Data from: Human-induced marine ecological degradation: micropaleontological perspectives
Yasuhara, Moriaki et al. (2012), Data from: Human-induced marine ecological degradation: micropaleontological perspectives, Dryad, Dataset, https://doi.org/10.5061/dryad.2t604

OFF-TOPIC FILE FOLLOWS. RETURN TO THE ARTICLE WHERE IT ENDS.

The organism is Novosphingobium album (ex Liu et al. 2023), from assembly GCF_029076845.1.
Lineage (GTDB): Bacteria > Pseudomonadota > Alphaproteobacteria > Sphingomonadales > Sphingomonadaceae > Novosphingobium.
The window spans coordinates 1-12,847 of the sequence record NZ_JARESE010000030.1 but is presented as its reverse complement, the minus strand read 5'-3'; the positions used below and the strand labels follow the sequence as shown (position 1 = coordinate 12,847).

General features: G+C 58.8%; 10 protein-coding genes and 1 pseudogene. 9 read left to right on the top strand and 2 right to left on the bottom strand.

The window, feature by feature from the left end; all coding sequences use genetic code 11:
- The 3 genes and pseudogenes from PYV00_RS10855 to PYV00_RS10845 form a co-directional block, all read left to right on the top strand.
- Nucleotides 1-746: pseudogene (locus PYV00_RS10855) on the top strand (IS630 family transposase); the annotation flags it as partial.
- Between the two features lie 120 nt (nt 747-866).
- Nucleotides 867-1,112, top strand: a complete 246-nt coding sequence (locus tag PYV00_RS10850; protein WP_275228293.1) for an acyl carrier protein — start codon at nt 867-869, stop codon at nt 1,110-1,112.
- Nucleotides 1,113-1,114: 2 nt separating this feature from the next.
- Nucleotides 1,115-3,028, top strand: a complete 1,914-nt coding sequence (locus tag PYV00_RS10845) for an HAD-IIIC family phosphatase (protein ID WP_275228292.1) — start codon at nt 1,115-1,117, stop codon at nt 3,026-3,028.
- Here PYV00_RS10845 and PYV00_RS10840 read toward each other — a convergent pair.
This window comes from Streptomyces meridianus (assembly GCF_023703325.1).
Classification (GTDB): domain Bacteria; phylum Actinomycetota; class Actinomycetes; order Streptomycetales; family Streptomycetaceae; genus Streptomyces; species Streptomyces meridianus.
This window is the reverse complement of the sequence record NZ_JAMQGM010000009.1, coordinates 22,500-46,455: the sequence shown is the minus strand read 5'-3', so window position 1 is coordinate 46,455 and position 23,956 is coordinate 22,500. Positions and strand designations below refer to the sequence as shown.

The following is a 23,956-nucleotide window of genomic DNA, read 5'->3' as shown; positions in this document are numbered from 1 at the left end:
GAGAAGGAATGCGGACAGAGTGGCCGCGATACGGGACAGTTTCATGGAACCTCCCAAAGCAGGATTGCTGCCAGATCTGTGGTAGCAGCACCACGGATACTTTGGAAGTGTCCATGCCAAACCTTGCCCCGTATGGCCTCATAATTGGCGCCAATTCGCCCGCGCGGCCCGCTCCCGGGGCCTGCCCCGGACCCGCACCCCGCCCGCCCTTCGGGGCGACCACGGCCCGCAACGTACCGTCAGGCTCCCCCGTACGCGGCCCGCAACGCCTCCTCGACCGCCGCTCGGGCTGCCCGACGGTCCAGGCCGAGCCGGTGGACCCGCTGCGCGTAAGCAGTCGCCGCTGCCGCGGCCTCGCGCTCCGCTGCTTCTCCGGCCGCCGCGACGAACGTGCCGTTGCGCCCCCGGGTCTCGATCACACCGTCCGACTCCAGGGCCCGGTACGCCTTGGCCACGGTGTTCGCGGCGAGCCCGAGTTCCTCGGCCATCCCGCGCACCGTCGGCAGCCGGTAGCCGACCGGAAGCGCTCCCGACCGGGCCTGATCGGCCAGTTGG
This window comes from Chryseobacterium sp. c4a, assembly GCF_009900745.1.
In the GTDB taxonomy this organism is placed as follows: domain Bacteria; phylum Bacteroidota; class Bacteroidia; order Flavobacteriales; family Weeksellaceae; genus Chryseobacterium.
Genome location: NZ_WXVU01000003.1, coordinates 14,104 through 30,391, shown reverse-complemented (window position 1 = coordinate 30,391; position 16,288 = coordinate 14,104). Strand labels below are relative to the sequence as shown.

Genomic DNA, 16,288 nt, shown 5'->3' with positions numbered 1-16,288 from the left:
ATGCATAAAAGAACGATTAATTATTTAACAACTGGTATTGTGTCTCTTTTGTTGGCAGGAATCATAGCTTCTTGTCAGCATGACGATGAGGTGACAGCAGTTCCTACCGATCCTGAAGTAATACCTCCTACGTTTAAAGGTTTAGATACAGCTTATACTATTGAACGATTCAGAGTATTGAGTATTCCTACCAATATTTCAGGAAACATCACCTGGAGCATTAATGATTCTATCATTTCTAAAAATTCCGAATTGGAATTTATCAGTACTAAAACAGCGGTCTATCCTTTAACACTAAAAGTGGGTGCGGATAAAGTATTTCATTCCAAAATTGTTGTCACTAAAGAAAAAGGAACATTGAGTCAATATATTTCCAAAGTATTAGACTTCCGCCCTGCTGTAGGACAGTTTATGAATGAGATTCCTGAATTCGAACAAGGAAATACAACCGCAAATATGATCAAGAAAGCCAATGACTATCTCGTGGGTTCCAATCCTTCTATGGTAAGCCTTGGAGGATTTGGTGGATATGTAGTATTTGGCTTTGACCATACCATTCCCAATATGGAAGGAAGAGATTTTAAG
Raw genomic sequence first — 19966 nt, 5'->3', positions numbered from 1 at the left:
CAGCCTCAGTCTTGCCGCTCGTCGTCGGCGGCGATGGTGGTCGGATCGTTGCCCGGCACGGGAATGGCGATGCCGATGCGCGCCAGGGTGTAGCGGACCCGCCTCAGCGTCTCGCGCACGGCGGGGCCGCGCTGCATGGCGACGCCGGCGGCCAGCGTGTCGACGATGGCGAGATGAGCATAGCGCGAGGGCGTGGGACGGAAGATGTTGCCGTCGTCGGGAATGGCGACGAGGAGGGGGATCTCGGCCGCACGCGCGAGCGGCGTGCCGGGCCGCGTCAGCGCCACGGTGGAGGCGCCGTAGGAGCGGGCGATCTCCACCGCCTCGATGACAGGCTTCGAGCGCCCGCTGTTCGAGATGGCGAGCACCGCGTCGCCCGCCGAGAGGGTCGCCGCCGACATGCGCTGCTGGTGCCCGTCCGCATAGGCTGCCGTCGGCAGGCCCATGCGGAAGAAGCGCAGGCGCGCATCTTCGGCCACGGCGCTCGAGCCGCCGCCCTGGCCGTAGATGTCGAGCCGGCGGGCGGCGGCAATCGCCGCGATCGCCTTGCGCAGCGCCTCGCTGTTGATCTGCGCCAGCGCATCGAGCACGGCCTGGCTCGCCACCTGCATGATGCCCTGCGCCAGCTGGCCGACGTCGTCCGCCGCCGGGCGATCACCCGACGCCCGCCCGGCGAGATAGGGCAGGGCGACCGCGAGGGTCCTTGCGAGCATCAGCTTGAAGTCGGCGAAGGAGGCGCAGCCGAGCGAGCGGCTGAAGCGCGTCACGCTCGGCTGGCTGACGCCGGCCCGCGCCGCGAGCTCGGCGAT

We analyzed published downcore microfossil records from 150 studies and reinterpreted them from an ecological degradation perspective to address the following, critical but still imperfectly answered questions: (1) How is the timing of human-induced degradation of marine ecosystems different among regions? (2) What are the dominant causes of human-induced marine ecological degradation? (3) How can we better document natural variability and thereby avoid the problem of shifting baselines of comparison as degradation progresses over time? The results indicated that: (1) ecological degradation in marine systems began significantly earlier in Europe and North America (~1800s) compared to Asia (post-1900) due to earlier industrialization in European and North American countries, (2) ecological degradation accelerated globally in the late 20th century due to post-World War II economic growth, (3) recovery from the degraded state in late 20th century following various restoration efforts and environmental regulations occurred only in limited localities. Though complex in detail, typical signs of ecological degradation were diversity decline, dramatic changes in total abundance, decrease of benthic and/or sensitive species, and increase of planktic, resistant, toxic, and/or introduced species. The predominant cause of degradation detected in these microfossil records was nutrient enrichment and the resulting symptoms of eutrophication, including hypoxia. Other causes also played considerable roles in some areas, including severe metal pollution around mining sites, water acidification by acidic wastewater, and salinity changes from construction of causeways, dikes, and channels, deforestation and land clearance. Microfossils enable reconstruction of the ecological history of the past 102–103 years or even more, and, in conjunction with statistical modeling approaches using independent proxy records of climate and human-induced environmental changes, future research will enable workers to better address Shifting Baseline Syndrome and separate anthropogenic impacts from background natural variability.